Picture of a black hole

Strathclyde Open Access research that creates ripples...

The Strathprints institutional repository is a digital archive of University of Strathclyde's Open Access research outputs. Strathprints provides access to thousands of research papers by University of Strathclyde researchers, including by Strathclyde physicists involved in observing gravitational waves and black hole mergers as part of the Laser Interferometer Gravitational-Wave Observatory (LIGO) - but also other internationally significant research from the Department of Physics. Discover why Strathclyde's physics research is making ripples...

Strathprints also exposes world leading research from the Faculties of Science, Engineering, Humanities & Social Sciences, and from the Strathclyde Business School.

Discover more...

Interpersonal and affective dimensions of psychopathic traits in adolescents : development and validation of a self-report instrument

Houghton, Stephen and Hunter, Simon C. and Khan, Umneea and Tan, Carol (2013) Interpersonal and affective dimensions of psychopathic traits in adolescents : development and validation of a self-report instrument. Child Psychiatry and Human Development, 44 (1). pp. 51-69. ISSN 0009-398X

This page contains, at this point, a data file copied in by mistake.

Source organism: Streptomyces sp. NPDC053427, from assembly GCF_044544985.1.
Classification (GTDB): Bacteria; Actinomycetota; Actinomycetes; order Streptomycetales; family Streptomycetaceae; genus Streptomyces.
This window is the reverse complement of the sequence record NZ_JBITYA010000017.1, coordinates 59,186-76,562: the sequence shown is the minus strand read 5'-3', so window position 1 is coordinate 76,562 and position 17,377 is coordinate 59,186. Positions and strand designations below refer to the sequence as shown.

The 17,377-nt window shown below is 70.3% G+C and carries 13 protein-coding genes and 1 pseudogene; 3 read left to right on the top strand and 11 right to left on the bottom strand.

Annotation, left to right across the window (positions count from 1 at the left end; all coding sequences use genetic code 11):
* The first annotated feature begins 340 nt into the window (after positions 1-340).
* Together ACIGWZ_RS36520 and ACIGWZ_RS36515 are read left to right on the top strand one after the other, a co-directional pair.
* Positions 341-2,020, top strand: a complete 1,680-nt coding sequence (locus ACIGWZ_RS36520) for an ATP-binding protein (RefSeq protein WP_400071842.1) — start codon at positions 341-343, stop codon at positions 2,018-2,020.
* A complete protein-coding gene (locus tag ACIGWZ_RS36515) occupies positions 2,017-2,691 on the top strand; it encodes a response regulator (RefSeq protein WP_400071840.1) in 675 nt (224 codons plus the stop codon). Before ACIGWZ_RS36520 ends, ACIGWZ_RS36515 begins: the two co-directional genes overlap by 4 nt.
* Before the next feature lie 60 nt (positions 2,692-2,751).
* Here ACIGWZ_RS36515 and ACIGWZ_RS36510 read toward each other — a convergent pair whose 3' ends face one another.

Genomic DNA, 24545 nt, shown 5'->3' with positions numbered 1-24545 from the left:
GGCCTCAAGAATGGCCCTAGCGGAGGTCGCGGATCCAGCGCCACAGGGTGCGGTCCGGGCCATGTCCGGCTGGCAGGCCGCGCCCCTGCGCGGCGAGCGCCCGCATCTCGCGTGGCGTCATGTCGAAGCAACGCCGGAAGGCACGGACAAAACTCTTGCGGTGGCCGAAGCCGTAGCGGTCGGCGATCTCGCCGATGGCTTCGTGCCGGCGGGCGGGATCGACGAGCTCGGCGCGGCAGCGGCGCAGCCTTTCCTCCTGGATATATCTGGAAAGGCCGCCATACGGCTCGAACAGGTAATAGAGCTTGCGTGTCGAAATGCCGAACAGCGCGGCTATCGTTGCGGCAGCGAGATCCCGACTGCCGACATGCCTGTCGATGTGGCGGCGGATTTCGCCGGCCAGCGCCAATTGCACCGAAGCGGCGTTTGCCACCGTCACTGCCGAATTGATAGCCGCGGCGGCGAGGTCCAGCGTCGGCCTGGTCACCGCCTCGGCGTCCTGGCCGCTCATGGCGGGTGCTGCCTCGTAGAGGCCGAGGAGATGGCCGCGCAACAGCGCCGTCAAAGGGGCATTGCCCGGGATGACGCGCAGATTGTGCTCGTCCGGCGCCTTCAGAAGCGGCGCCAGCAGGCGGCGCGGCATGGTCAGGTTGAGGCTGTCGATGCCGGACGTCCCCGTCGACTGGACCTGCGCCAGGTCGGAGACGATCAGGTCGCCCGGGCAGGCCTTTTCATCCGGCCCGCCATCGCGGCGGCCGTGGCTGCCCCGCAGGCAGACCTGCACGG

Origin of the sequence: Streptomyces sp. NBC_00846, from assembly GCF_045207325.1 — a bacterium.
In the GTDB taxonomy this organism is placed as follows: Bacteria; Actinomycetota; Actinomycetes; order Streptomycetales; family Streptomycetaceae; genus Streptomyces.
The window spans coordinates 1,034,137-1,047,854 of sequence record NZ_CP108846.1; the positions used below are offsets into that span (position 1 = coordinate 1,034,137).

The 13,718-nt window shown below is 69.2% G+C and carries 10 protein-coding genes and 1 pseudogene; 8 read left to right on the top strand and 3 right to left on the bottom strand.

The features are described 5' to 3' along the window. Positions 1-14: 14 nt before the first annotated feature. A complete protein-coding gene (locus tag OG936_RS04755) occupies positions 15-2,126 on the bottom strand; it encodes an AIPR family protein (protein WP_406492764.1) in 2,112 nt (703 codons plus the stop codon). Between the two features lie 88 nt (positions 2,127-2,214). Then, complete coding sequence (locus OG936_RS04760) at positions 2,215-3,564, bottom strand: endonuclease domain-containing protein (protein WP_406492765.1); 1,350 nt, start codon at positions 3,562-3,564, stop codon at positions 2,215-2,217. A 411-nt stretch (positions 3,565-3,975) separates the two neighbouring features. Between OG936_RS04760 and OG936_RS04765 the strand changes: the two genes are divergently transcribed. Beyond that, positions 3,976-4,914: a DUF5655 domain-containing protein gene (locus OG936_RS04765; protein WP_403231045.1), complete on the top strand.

[img]
Preview
PDF (Houtghton et al 2013 ChildPsychiatry&HumanDevelopment Accepted)
Houtghton_et_al_2013_ChildPsychiatry_HumanDevelopment_Accepted.pdf - Preprint

Download (436kB) | Preview

Abstract

We report the development and psychometric evaluations of a self-report instrument designed to screen for psychopathic traits among mainstream community adolescents. Tests of item functioning were initially conducted with 26 adolescents. In a second study the new instrument was administered to 150 high school adolescents, 73 of who had school records of suspension for antisocial behavior. Exploratory factor analysis yielded a 4-factor structure (Impulsivity α = .73, Self-Centredness α = .70, Callous-Unemotional α = .69, and Manipulativeness α = .83). In a third study involving 328 high school adolescents, 130 with records of suspension for antisocial behaviour, competing measurement models were evaluated using confirmatory factor analysis. The superiority of a first-order model represented by four correlated factors that was invariant across gender and age was confirmed. The findings provide researchers and clinicians with a psychometrically strong, self-report instrument and a greater understanding of psychopathic traits in mainstream adolescents.